Deadly Pregnancies in India

India is known for high-tech surrogate pregnancies. But for half a million Indian women each year, pregnancy kills.

Parth Sanyal / Reuters

The birth of a wanted child should be an occasion of hope and joy. But for more than half a million women each year in India, pregnancy ends tragically, in death. For their families, the prospect of joy gives way to despair and anguish.

Thousands more women suffer illness, injury, and pain related to their pregnancies. UNICEF estimates that for every maternal death, there are 20 to 30 cases of maternal morbidity, including as many as 100,000 cases each year of obstetric fistulae. This condition, which causes incontinence, is relatively easy to repair with surgery, but can lead to social exclusion for impoverished women without access to corrective health care. Other complications of pregnancy and childbirth include uterine prolapse, infertility, hemorrhage, convulsions, vaginal scarring, and sepsis.

Tens of thousands of Indian women and girls are dying during pregnancy, in childbirth, and in the weeks after giving birth, despite government programs guaranteeing free obstetric care.

India is rightly renowned for its advanced medical technologies, including, ironically, those for surrogate pregnancy. Yet in 2005, the last year for which estimates are available, the World Health Organization highlighted that India had one of the highest rates of maternal mortality in the world. Human Rights Watch’s research found that tens of thousands of Indian women and girls are dying during pregnancy, in childbirth, and in the weeks after giving birth, despite government programs guaranteeing free obstetric care.

Uttar Pradesh state in northern India has the highest maternal mortality rates in the country because the government there has failed to identify and address shortcomings in health care delivery. But other Indian states, too, are struggling with these problems—and some have failed even to accurately count the number of pregnancy-related deaths, leading to a lack of critical information about where, how, and why women die. Until India can accurately quantify the problem, it cannot begin to prevent thousands of unnecessary deaths.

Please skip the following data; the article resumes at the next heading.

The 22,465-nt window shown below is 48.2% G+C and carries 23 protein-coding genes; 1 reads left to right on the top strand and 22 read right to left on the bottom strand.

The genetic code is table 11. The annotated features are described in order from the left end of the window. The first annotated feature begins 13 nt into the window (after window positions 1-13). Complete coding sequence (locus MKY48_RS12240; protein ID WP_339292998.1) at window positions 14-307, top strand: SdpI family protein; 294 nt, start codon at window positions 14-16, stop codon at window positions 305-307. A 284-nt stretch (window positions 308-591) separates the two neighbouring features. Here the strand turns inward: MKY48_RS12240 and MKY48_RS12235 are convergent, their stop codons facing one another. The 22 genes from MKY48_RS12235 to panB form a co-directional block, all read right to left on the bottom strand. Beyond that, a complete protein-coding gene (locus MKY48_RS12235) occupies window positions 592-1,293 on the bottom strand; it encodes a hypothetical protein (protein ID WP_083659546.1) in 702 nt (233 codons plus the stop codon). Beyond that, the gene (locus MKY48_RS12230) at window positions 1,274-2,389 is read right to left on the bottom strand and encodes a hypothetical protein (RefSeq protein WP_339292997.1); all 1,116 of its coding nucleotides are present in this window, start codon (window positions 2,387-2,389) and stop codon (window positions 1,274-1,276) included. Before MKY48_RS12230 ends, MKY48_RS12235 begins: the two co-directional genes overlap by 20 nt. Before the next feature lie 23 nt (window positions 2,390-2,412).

International and national efforts to reduce maternal mortality already span several decades. Most notably, in the 2000 Millennium Declaration, 189 countries pledged to achieve eight development goals by 2015, including a 75 percent reduction in maternal mortality. There is also global consensus about the medical interventions required to reduce the number of deaths, but it’s undoubtedly important to have a skilled birth attendant on hand, access to emergency obstetric care, and the ability to be referred to more specialized care as required.

Why do women continue to die needlessly? One reason is that so little is done to monitor how well health programs are implemented. The Indian government has identified maternal health as a key priority and developed programs to provide health care to pregnant women in rural areas. But as Human Rights Watch discovered, India has failed to oversee these programs in a manner that would allow the government to identify and correct deficiencies in unsuccessful programs—and replicate the methods of successful ones. In Uttar Pradesh, for example, Human Rights Watch documented how women die because of poor referral systems; time and again, we were told that women were referred to health facilities that could not provide them with adequate care. Many of these women then died while trying to reach a hospital or clinic that could provide life-saving treatment.

One important step toward a more effective response to maternal mortality is to give families an officially sanctioned way to complain about ineffective treatment. The goal should be to identify whether particular individuals or institutions are at fault for harm caused to women seeking maternal health care, to provide appropriate compensation to victims, and to spur corrective action. The inquiry should also look beyond individual actions of health-care providers to whether the state has established sufficient oversight of local programs.

Such accountability may seem abstract, but it can be the difference between life and death for pregnant women in India and around the world. Without it, the goal of dramatically reducing maternal deaths by 2015 is not likely to be met, and women will continue to needlessly die.

Kenneth Roth is the executive director of Human Rights Watch.

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